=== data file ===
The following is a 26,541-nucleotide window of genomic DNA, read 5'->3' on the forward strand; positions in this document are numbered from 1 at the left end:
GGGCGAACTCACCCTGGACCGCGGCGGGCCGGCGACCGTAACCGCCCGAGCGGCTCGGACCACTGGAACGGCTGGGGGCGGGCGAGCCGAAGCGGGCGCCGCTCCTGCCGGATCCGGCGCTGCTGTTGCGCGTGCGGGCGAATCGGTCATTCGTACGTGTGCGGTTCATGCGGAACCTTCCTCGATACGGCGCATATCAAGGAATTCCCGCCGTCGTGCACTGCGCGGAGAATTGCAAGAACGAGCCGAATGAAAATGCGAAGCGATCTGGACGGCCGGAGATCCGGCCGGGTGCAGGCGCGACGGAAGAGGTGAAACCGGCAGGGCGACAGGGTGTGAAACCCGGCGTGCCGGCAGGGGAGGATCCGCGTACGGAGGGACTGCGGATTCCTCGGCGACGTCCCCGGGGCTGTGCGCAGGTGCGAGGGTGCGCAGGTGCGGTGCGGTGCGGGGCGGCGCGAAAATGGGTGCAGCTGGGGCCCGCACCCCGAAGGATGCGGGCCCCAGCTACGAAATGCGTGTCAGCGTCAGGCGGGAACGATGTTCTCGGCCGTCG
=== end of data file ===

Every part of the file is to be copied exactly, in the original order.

The following is a 26,541-nucleotide window of genomic DNA, read 5'->3' on the forward strand; positions in this document are numbered from 1 at the left end:
GGGCGAACTCACCCTGGACCGCGGCGGGCCGGCGACCGTAACCGCCCGAGCGGCTCGGACCACTGGAACGGCTGGGGGCGGGCGAGCCGAAGCGGGCGCCGCTCCTGCCGGATCCGGCGCTGCTGTTGCGCGTGCGGGCGAATCGGTCATTCGTACGTGTGCGGTTCATGCGGAACCTTCCTCGATACGGCGCATATCAAGGAATTCCCGCCGTCGTGCACTGCGCGGAGAATTGCAAGAACGAGCCGAATGAAAATGCGAAGCGATCTGGACGGCCGGAGATCCGGCCGGGTGCAGGCGCGACGGAAGAGGTGAAACCGGCAGGGCGACAGGGTGTGAAACCCGGCGTGCCGGCAGGGGAGGATCCGCGTACGGAGGGACTGCGGATTCCTCGGCGACGTCCCCGGGGCTGTGCGCAGGTGCGAGGGTGCGCAGGTGCGGTGCGGTGCGGGGCGGCGCGAAAATGGGTGCAGCTGGGGCCCGCACCCCGAAGGATGCGGGCCCCAGCTACGAAATGCGTGTCAGCGTCAGGCGGGAACGATGTTCTCGGCCGTCG